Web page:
It's the end of the year, which means the traditional reveal of top 10 lists. If there were such a list for foreign policy concerns facing the United States as we prepare to ring in 2014, it would almost certainly be led by areas in which the nation's foreign policy has been predominantly focused in recent months -- and where Secretary of State John Kerry has invested so much of his time and energies -- mainly Iran, Iraq, Syria and the Israeli-Palestinian situation.
As I have discussed in previous columns here at The Huffington Post, each of these areas is critically important to U.S. foreign policy interests and concerns.
But foreign policy priority No. 1 is, without question, China, even if recent news headlines and Secretary Kerry's travel itinerary might suggest otherwise. Make no mistake: The relationship between the U.S. and China is the most important foreign policy relationship in the world, and the question as to whether these two superpowers can coexist peacefully and collaboratively may be the supreme political challenge of our time.
Admittedly, it's awfully difficult in the context of continual challenges in the Middle East to consider China as our nation's top foreign policy concern, but the reasons for doing so are simply too many to ignore. China is well into a significant transition in leadership with new President Xi Jinping quickly consolidating power and calling for a comprehensive national renewal driven by landmark economic reforms and military investments.
China currently boasts the world's second-largest economy, which is soon to become the largest in a matter of a few years, and the world's largest military force, the People's Liberation Army. Under President Xi, who took office a little over a year ago with the promise of helping more Chinese citizens achieve the "Chinese dream," the country's confidence is rising as broad-based market reforms and anti-corruption measures have begun to have a positive impact.
As it strives to restore its national glory and greatness, though, China faces formidable challenges and few friends and allies to help the country combat them. Those challenges include massive environmental degradation, considerable internal dissent and profound demographic changes -- including an aging population and substantial decline in young labor due to the country's decades-old one-child policy -- that pose a serious risk to China's future economic prosperity and political stability.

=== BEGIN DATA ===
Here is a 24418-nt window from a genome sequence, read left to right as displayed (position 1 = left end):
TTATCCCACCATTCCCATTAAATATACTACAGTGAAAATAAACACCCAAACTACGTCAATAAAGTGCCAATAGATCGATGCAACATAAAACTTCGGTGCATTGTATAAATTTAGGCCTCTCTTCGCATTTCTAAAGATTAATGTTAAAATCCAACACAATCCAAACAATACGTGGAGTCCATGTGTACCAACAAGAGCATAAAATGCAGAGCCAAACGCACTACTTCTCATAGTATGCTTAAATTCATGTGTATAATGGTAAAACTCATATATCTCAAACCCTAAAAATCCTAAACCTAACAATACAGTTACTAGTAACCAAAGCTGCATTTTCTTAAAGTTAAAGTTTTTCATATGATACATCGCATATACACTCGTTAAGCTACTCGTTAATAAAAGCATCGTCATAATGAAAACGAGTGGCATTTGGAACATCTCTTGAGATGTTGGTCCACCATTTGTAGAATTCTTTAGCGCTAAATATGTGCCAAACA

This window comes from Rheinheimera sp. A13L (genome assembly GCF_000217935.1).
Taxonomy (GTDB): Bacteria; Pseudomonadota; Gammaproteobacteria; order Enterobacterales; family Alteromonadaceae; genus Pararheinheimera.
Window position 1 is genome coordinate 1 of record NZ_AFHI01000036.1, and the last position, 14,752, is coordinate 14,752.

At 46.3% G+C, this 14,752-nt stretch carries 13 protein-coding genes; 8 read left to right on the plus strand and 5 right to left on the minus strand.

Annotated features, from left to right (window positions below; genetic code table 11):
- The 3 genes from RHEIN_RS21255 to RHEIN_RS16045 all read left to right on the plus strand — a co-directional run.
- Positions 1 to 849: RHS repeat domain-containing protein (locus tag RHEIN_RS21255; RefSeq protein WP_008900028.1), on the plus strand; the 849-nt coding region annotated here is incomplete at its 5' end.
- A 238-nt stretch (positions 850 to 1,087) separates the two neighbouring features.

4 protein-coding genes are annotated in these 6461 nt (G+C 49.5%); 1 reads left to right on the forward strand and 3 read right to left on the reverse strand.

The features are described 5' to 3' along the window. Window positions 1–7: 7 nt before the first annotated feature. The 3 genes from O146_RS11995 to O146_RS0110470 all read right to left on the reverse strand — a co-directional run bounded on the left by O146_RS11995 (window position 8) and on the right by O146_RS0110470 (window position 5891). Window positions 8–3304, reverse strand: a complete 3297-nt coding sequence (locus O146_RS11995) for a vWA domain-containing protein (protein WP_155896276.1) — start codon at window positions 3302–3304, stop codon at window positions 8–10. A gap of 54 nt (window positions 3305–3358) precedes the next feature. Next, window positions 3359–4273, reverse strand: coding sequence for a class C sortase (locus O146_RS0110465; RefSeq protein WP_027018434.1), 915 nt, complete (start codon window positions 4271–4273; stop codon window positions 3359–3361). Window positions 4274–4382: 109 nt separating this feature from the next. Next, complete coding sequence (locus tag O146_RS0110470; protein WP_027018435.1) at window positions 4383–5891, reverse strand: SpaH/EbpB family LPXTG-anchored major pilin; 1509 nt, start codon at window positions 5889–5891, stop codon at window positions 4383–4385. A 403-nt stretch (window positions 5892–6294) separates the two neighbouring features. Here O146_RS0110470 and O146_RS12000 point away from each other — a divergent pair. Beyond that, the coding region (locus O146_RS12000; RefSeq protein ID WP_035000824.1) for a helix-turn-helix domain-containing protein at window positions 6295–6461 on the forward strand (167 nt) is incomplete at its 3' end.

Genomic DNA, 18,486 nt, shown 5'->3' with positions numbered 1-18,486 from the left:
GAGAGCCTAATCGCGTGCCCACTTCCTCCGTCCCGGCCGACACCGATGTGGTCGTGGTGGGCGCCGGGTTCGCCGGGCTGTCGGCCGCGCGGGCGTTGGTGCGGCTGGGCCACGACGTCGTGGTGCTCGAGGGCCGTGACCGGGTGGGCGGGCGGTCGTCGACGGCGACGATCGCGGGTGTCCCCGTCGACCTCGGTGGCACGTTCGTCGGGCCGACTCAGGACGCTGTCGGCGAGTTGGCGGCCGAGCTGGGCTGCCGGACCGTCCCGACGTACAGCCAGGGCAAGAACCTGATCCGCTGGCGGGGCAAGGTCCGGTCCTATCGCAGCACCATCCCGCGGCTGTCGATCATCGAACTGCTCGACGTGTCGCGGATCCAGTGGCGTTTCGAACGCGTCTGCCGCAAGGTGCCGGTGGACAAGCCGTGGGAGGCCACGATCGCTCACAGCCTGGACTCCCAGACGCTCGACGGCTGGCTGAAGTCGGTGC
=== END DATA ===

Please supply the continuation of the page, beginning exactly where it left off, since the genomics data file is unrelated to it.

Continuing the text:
Here in the West, there's been considerable chatter about China transitioning to a more democratic society, but that talk is, sadly, unlikely. True: The country's leaders have embraced a certain amount of economic change and the development of social organizations in civil society, and they have also signaled a willingness to cut the role of state enterprises in the economy. Despite all of this, though, they are determined to maintain the communist party's monopoly on power.
Meanwhile, tensions continue to build between China and the U.S. over such important issues as a nuclear North Korea, which remains China's most important ally, Taiwanese independence, human rights, cyber-attacks, data theft and, most recently, maritime security in the South China Sea, which Beijing contends it has sovereignty over.
Despite these and other contentious issues, America's interests often align quite closely with those of China. Indeed, some eye-popping statistics reflect several key areas of cooperation between our two nations. Flights between the U.S. and China leave every 24 minutes. There are roughly 200,000 Chinese students studying in America and about 26,000 American students studying in China. Our economies jointly account for one-third of the global economy. Together we possess one-quarter of the world's population and generate one-fifth of global trade.
These interconnections are extremely powerful, and our two countries would be wise to build upon them instead of settling for saber rattling and nationalist propaganda that prevent progress from being made on some very tough issues. This isn't to say that we can solve all of these issues quickly. We may not actually solve any of them quickly. But recognizing areas of potential collaboration is key to successfully managing these points of conflict.
Equally important is engaging on all levels of society. Just as the ping-pong players of the early 1970s helped thaw U.S.-China relations and pave the way for President Nixon's historic visit to China, we must seek ways to work together on a person-to-person level and across common interests that span the military, agriculture, commerce and culture, education and the environment, and information technology, all of which demand constant attention.
While we do not always agree, neither the U.S. nor China wants a confrontational relationship. Simply agreeing to manage the relationship and engage with one another would represent monumental progress in preventing conflict and ensuring durable world stability.
Lee H. Hamilton is Professor of Practice, Indiana University School of Public and Environmental Affairs; Distinguished Scholar, IU School of Global and International Studies; Director, Center on Congress at Indiana University. He served as U.S. Representative from Indiana's 9th Congressional District from 1965-1999.